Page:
You heard it here: Latin-rock pioneer Carlos Santana has wrapped up a new album with his classic lineup. The record, to be called Santana IV, picks up where the group left off after breaking up in 1972, according to drummer Michael Shrieve.
Shrieve was a special guest of Zu Audio and Peachtree Audio at the Rocky Mountain Audio Fest on Saturday. The music business veteran — who’s also worked as a percussionist for the Rolling Stones, David Crosby and Steve Winwood — told stories, answered questions and played live to various songs he cued up via an electronic tablet.
“I think the album is going to come out next year,” he said, “Neal Schon (guitarist) and Carlos are playing beautifully, and Gregg Rolie is singing so well. There’s a lot of mutual respect among the band members. I’m hoping we’ll be able to tour behind it.”
Percussionist Michael Carabello is participating, too. Bassist David Brown, another player in the early 1970’s lineup, died in 2000.
Those musicians recorded Santana, Abraxas and Santana III, but splintered before Carlos Santana’s next LP, 1972’s Caravanserai.
Shrieve played a snippet of a new track. It indeed captured the old Santana sound with Latin percussion, organ and guitar prominent, backed by Shrieve’s inventive drum patterns.
“The guys are going to kill me for doing this,” Shrieve said, grinning.
Zu/Peachtree brought a full-size drum kit into their large room on the mezzanine at the Marriott Denver Tech Center. As Shrieve pounded the skins, the background music played over Peachtree’s Nova DAC/amp combo ($2,000), connected by Zu cable ($3,000) to a pair of Zu Soul Supreme floorstanding speakers ($4,500). The affordable system did a good job meshing with a live musician.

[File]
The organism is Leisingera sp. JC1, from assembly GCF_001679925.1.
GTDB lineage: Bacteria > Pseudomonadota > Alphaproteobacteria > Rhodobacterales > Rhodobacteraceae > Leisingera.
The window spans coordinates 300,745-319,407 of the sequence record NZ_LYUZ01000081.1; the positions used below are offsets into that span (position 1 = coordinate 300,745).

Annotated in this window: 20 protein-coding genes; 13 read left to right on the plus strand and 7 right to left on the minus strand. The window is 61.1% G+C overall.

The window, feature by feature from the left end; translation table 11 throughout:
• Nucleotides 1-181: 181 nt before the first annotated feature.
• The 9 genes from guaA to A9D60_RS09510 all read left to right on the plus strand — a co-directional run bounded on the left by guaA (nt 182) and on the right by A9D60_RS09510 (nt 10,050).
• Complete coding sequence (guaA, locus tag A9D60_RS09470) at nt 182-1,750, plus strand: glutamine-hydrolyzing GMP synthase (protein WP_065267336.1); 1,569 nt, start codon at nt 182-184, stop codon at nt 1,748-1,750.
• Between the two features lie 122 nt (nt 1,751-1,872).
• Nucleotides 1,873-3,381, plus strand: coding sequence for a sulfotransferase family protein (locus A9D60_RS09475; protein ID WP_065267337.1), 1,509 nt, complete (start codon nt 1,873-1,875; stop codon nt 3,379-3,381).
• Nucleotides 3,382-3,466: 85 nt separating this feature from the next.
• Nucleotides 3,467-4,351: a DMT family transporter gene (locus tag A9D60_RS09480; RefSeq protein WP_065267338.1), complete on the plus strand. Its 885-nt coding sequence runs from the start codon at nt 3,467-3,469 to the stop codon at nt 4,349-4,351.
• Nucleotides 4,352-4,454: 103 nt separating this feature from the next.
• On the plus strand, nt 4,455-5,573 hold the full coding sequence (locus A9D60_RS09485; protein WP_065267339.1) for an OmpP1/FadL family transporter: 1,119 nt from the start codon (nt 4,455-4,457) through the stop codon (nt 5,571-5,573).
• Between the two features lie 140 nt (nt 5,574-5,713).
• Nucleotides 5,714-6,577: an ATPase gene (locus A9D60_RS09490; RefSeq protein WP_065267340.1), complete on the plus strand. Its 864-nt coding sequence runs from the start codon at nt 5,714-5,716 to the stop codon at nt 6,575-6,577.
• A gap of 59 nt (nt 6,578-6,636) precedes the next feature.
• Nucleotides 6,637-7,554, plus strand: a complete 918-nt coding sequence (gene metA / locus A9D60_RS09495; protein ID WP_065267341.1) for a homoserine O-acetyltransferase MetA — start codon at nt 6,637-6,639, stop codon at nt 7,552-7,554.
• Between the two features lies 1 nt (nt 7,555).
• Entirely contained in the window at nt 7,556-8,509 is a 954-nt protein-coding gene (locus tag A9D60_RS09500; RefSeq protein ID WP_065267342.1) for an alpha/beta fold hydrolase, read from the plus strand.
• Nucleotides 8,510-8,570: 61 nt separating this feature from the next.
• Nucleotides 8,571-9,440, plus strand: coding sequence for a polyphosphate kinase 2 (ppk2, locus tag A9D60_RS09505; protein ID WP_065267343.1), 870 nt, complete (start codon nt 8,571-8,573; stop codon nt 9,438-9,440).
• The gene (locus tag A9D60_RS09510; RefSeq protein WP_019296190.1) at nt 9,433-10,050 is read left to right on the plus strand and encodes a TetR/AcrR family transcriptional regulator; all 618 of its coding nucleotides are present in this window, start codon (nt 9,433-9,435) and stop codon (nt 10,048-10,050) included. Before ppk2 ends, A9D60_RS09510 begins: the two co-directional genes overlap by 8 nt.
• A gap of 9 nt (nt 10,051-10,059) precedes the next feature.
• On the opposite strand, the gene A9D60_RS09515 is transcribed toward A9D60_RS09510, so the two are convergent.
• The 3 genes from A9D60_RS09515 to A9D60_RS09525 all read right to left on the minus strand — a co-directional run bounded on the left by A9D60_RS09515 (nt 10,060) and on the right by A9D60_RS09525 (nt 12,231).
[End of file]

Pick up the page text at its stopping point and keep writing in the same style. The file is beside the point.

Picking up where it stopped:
One Santana hit he played in the crowded room was “Black Magic Woman.” Shrieve said that more than 40 years ago he was trying to work out a drum part for the song and came across a B.B. King record that had a cha-cha number. He bought the blues LP for 59 cents and listened to it over and over. On his kit Saturday, he demonstrated the remarkable similarity.
After the original Santana group dissolved, Shrieve went on to play on many pop and rock records, including adding percussion to the Rolling Stones’ classic Tattoo You.
During the question-and-answer period, I asked Shrieve what it is like to record with the Stones, who were legendary for their chaotic, extended sessions.
“They weren’t really doing that by the time I worked with them,” he said of the 1981 album, which was essentially a dressed-up patchwork of tunes the Stones had left off other records, for one reason or another. “We’d get started late and we’d go through the night. But they — Mick Jagger especially — were hard workers.”
To be in the studio and see a Rolling Stones song come together was something special, even for an experienced pro like Shrieve. The finished album, despite its sketchy creation, produced such hits as “Start Me Up” and “Waiting on a Friend.”
The drummer went on to other projects, including his own group, Michael Shrieve’s Spellbinder. He also has a solo record, Drums of Compassion, coming out soon that Shrieve describes as “chill music — the kind of thing you want to listen to when you get home after an evening out.”
Overall, Shrieve said, he’s enjoyed his career, although it is hard for a musician these days to make a living by just playing in clubs. And, he said, record labels no longer are taking the time to develop artists. Musicians have to pretty much arrive fully formed and have a quick hit if they are going to last long as recording artists, he said.
“The world is not the same,” Shrieve said. “But I still think there’s a lot of good music being made right now. It’s just different.”